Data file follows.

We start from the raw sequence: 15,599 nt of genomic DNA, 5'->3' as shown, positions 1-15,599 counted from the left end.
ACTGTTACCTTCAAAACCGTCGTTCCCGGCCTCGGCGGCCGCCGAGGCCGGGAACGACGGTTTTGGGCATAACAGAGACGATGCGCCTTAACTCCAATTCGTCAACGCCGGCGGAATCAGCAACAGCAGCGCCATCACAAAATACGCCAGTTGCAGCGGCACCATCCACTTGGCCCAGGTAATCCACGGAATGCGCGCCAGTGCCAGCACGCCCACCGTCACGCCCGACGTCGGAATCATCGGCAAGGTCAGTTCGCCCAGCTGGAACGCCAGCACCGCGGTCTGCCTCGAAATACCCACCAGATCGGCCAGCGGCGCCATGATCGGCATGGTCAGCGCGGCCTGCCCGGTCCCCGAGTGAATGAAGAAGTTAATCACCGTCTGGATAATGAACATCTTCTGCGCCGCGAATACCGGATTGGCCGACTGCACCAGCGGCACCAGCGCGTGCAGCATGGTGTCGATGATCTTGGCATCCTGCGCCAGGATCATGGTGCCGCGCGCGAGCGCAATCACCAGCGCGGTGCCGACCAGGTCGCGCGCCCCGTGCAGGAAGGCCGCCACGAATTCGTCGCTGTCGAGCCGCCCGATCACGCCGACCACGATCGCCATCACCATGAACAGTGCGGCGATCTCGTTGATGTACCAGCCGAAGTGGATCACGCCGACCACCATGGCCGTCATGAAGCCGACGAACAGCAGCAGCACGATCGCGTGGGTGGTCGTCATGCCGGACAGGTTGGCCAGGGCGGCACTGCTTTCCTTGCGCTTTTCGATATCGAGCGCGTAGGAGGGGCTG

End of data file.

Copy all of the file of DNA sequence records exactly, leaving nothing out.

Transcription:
We start from the raw sequence: 15,599 nt of genomic DNA, 5'->3' as shown, positions 1-15,599 counted from the left end.
ACTGTTACCTTCAAAACCGTCGTTCCCGGCCTCGGCGGCCGCCGAGGCCGGGAACGACGGTTTTGGGCATAACAGAGACGATGCGCCTTAACTCCAATTCGTCAACGCCGGCGGAATCAGCAACAGCAGCGCCATCACAAAATACGCCAGTTGCAGCGGCACCATCCACTTGGCCCAGGTAATCCACGGAATGCGCGCCAGTGCCAGCACGCCCACCGTCACGCCCGACGTCGGAATCATCGGCAAGGTCAGTTCGCCCAGCTGGAACGCCAGCACCGCGGTCTGCCTCGAAATACCCACCAGATCGGCCAGCGGCGCCATGATCGGCATGGTCAGCGCGGCCTGCCCGGTCCCCGAGTGAATGAAGAAGTTAATCACCGTCTGGATAATGAACATCTTCTGCGCCGCGAATACCGGATTGGCCGACTGCACCAGCGGCACCAGCGCGTGCAGCATGGTGTCGATGATCTTGGCATCCTGCGCCAGGATCATGGTGCCGCGCGCGAGCGCAATCACCAGCGCGGTGCCGACCAGGTCGCGCGCCCCGTGCAGGAAGGCCGCCACGAATTCGTCGCTGTCGAGCCGCCCGATCACGCCGACCACGATCGCCATCACCATGAACAGTGCGGCGATCTCGTTGATGTACCAGCCGAAGTGGATCACGCCGACCACCATGGCCGTCATGAAGCCGACGAACAGCAGCAGCACGATCGCGTGGGTGGTCGTCATGCCGGACAGGTTGGCCAGGGCGGCACTGCTTTCCTTGCGCTTTTCGATATCGAGCGCGTAGGAGGGGCTG